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Satellite Tracking Road Toll Plan For UK

BBC | June 5 2005

Drivers could pay up to £1.34 a mile in "pay-as-you go" road charges under new government plans.

The transport secretary said the charges, aimed at cutting congestion, would replace road tax and petrol duty.

Alistair Darling said change was needed if the UK was to avoid the possibility of "LA-style gridlock" within 20 years.

Every vehicle would have a black box to allow a satellite system to track their journey, with prices starting from as little as 2p per mile in rural areas.

Mr Darling has outlined his proposals to the BBC - previewing a speech he will give to the Social Market Foundation on Thursday.

"The advantage is that you would free up capacity on the roads, you would reduce the congestion that we would otherwise face and you would avoid the gridlock that you see in many American cities today," he said.

"This is a prize well worth going for. We've got to ask ourselves: would it work. Could it bring the benefits that I believe it could bring, because it would make a real change to the way we drive in this country."

A satellite tracking system would be used to enforce the toll, with prices varying from 2p per mile for driving on a quiet road out of the rush hour to £1.34 for motorways at peak times.

The Department of Transport says the scheme would be fairer because those who travel greater distances would pay the most.

"We have got to do everything we can during the course of this parliament to decide whether or not we go with road pricing," Mr Darling said.

If public reaction is favourable, a pilot scheme planned for the Leeds area could be rolled out nationwide within the next 10 years.

The Environment Agency's Nick Rijke warned that shifting money away from fuel duty would take away the incentive for people to use green vehicles.

And AA Motoring Trust director Bert Morris said there were a number of issues which needed to be addressed.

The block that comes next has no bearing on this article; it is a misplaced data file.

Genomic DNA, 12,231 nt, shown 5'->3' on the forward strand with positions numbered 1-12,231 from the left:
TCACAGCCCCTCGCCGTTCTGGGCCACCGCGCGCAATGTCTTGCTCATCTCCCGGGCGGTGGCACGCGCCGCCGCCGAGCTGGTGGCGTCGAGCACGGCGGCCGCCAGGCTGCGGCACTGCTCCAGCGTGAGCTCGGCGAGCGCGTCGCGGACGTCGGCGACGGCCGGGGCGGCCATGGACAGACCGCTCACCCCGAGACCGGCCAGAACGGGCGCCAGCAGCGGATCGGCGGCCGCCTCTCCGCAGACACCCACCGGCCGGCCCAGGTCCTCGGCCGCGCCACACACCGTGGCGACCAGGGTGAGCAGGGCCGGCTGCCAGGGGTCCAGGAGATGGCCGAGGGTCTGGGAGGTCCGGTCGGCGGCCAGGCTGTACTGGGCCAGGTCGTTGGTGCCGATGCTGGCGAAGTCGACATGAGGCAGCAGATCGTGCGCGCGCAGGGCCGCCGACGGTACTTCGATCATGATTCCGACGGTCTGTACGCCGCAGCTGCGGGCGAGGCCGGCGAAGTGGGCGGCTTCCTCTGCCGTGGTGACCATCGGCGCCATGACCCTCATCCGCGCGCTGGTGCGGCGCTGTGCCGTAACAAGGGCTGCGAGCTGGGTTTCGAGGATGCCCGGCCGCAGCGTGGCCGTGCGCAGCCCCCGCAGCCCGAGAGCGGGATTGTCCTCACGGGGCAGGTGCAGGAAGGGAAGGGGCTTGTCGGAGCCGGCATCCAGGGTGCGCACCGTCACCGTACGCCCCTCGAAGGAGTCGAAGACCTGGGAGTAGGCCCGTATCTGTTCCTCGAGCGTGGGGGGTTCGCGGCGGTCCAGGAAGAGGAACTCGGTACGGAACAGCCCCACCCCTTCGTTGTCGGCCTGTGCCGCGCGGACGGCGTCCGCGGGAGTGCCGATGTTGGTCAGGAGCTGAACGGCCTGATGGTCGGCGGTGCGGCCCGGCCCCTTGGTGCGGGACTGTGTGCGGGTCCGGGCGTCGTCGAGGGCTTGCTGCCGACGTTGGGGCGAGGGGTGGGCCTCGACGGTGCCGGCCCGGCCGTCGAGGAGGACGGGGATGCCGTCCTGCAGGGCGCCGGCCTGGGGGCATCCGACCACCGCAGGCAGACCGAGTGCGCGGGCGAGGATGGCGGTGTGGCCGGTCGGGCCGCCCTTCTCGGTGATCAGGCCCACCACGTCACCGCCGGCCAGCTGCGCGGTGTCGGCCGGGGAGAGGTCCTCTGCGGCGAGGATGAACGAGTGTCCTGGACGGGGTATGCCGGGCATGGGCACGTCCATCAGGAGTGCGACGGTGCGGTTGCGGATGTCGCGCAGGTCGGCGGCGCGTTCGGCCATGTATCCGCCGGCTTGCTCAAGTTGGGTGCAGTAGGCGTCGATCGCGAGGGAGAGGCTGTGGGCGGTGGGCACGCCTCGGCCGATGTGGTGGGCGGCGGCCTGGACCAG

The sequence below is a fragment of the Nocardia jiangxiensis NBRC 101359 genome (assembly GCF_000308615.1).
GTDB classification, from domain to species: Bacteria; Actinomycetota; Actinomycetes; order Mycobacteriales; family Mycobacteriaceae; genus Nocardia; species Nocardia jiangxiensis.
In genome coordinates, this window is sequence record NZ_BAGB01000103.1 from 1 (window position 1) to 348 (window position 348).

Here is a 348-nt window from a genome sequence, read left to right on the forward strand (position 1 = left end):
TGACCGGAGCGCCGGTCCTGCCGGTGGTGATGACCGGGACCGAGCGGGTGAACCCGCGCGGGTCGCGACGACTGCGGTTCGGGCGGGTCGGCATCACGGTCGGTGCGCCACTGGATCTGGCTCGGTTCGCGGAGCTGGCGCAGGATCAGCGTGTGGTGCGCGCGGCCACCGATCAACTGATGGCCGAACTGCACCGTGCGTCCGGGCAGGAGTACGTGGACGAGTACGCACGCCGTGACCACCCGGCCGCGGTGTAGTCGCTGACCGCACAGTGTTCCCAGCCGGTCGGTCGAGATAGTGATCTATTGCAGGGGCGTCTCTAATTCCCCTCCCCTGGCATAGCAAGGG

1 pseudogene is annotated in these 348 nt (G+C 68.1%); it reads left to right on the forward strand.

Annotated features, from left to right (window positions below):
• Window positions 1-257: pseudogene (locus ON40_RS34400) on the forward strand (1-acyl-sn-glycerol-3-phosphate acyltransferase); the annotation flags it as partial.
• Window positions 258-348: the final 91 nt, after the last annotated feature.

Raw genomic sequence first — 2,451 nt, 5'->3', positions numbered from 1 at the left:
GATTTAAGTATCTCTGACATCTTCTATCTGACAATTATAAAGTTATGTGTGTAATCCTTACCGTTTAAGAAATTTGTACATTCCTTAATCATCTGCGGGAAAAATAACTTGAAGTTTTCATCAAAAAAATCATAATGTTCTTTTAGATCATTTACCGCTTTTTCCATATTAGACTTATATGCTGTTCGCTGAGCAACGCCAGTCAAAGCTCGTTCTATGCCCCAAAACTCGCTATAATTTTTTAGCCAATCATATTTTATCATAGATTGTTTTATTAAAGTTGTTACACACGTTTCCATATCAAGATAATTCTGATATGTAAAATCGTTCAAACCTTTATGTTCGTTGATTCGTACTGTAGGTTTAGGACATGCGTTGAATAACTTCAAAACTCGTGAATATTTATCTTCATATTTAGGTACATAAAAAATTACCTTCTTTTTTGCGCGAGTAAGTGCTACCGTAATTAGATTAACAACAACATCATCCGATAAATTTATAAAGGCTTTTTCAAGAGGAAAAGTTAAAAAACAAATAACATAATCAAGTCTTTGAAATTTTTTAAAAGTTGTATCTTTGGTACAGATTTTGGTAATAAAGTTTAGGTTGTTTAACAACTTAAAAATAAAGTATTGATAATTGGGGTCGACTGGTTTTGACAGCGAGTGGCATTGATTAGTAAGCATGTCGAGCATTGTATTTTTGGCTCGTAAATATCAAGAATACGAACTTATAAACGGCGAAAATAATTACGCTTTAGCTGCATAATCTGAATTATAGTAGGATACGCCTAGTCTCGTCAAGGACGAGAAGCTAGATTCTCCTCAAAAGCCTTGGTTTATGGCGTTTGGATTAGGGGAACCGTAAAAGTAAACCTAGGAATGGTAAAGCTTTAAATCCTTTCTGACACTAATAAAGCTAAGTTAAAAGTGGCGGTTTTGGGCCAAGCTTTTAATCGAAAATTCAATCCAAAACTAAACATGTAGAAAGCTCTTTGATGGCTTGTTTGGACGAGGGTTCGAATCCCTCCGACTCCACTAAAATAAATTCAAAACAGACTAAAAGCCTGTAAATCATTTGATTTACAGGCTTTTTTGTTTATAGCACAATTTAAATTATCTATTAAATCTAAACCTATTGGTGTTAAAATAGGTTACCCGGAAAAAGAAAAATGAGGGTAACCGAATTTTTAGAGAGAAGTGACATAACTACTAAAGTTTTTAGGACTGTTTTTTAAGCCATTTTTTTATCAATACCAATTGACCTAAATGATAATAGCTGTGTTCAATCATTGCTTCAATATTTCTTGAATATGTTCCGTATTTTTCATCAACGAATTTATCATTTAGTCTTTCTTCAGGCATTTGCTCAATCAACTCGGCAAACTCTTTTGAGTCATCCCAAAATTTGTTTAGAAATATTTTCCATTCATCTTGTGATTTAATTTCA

"Tourism is car-based in this country. Would we have empty hotels on summer days on the coast if people couldn't afford to drive?"

It was also important to ensure that drivers with less money were not penalised, Mr Morris added.

RAC Foundation spokeswoman Sue Nicholson said the plan could help counter a projected 45% growth in congestion problems by 2030.

Improving alternatives

"Providing this tax was substitutional to fuel tax and road tax and provided we had some other guarantees then I think, for a lot of people, this would be a tempting option," she said.

Environmental group Friends of the Earth broadly welcomed road charging but warned the transport crisis could only be tackled if money raised was invested in improving alternatives to car travel.

Professor Garel Rhys, director of the Centre for Automotive Industry Research at Cardiff university's business school, believed road pricing would have to be introduced in the UK.

But he warned: "The key is trying to introduce those tolls without affecting the flow of traffic, ie. not having to stop and pay at a booth which caused congestion itself.

"Governments will upset at their peril society's wish to do what it wants to do and that is to move around."

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